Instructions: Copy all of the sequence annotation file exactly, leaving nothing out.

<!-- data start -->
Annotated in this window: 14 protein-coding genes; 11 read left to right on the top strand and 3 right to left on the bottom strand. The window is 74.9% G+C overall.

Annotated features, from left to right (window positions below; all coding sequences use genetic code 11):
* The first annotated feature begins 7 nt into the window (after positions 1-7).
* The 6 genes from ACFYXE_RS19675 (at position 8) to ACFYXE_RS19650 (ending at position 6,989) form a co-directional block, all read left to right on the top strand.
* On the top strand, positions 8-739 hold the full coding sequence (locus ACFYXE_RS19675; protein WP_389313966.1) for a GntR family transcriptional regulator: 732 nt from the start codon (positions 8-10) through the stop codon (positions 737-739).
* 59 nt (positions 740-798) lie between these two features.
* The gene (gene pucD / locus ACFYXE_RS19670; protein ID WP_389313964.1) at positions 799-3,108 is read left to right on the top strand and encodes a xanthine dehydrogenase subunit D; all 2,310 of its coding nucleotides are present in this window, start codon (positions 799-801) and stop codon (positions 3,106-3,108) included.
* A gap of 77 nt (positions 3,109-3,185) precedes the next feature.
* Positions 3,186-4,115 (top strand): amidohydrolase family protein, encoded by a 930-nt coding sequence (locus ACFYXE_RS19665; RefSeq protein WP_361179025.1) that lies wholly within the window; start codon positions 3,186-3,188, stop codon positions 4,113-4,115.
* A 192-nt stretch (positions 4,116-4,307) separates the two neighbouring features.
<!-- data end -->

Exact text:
Annotated in this window: 14 protein-coding genes; 11 read left to right on the top strand and 3 right to left on the bottom strand. The window is 74.9% G+C overall.

Annotated features, from left to right (window positions below; all coding sequences use genetic code 11):
* The first annotated feature begins 7 nt into the window (after positions 1-7).
* The 6 genes from ACFYXE_RS19675 (at position 8) to ACFYXE_RS19650 (ending at position 6,989) form a co-directional block, all read left to right on the top strand.
* On the top strand, positions 8-739 hold the full coding sequence (locus ACFYXE_RS19675; protein WP_389313966.1) for a GntR family transcriptional regulator: 732 nt from the start codon (positions 8-10) through the stop codon (positions 737-739).
* 59 nt (positions 740-798) lie between these two features.
* The gene (gene pucD / locus ACFYXE_RS19670; protein ID WP_389313964.1) at positions 799-3,108 is read left to right on the top strand and encodes a xanthine dehydrogenase subunit D; all 2,310 of its coding nucleotides are present in this window, start codon (positions 799-801) and stop codon (positions 3,106-3,108) included.
* A gap of 77 nt (positions 3,109-3,185) precedes the next feature.
* Positions 3,186-4,115 (top strand): amidohydrolase family protein, encoded by a 930-nt coding sequence (locus ACFYXE_RS19665; RefSeq protein WP_361179025.1) that lies wholly within the window; start codon positions 3,186-3,188, stop codon positions 4,113-4,115.
* A 192-nt stretch (positions 4,116-4,307) separates the two neighbouring features.